Will Fisher to his brother
Cambridge, New York
November 27, 1861

Dear Brother,

I thought as I had nothing to do today I would write you a line or two. Two weeks ago last Thursday Alex was down to our camp on his way to New York. At the same time D. Smart, Don Stevenson, Jimmy Gilmore & Jim Greene were all down. Alex said he saw Bill Smart in the Union Depot. Dan had just been to “Williams,” he said Haner & Dyer was there.
The next day I began to feel unwell & the next Monday I broke out with the measles & that night I was carried to the hospital. I was sick enough you had better believe. Wednesday mother was down to see me, & Friday I came home. That was a week ago last Friday & this is Wednesday. Ab Shiland came home at the same time sick with the measles.
Our regiment started for the seat of war last Friday so Ab and I are going on together next week or the week after. My office is musician and the pay is $23 per month.
But Uncle Nat’s folks have come & I will write some more tonight or in the morning.

Mrs. Fisher continues the letter on back
December 2, 1861

Willy seems to have come to a stand still with his letter and I don’t see any way for me to finish it and send it on. This was written last Wednesday, and Thursday morning our village was thrown into quite an excitement.
Wesley Wier had started for a hunting tour and it’s supposed he had his dog tied in his wagon and by some means the gun was discharged and the contents went through his heart killing him instantly. His horse came on up through the street and he was found a few rods below Mrs. Esman’s. Verily in the midst of life we are in death.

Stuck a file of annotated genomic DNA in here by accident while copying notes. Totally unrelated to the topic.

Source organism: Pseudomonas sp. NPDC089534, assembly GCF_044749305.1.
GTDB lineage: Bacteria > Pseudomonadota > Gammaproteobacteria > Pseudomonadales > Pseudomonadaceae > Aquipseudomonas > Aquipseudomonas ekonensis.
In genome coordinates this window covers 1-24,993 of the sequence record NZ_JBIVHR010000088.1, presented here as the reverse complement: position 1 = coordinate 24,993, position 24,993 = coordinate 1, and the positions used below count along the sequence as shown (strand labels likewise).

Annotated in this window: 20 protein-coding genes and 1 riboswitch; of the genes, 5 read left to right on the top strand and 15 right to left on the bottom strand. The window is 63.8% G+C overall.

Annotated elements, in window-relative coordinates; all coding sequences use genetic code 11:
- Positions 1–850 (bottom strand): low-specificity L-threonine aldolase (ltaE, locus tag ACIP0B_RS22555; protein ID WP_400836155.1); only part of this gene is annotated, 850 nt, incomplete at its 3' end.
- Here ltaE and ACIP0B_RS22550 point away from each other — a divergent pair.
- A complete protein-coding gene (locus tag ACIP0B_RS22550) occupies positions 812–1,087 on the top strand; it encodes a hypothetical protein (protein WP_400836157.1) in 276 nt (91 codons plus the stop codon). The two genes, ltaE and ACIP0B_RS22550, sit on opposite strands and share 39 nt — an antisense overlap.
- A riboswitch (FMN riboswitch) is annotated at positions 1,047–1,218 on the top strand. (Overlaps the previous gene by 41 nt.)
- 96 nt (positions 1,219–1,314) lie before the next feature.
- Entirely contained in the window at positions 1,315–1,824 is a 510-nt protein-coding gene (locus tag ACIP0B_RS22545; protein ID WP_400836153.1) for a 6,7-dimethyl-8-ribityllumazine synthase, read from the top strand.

Willy has pretty much recovered from the measles. He expects to go on some time this week, has received no pay as yet, but has paid out considerable fare to and from Troy four times, and once for myself.
Aunt Sarah is still very poorly, almost helpless. There is still a good deal of sickness around. Jim Sweet is lying very low, and has buried a wife, son and daughter, and today F. P. Whelden has buried one child and another is not expected to live.
Willy brought home a letter last evening (Sabbath) that he took out of the office Friday. Thank you for writing. Will be glad to see you, beetle. If you wouldn’t fetch home company, more so.
I was down to Henry Culver’s celebrating the advent of a young daughter. She made her appearance on the stage of life Saturday evening.
I don’t think of any more news items.
Dear John, I hope you are striving through divine grace to live a devoted, consistent Christian.

Your mother,
E. Fisher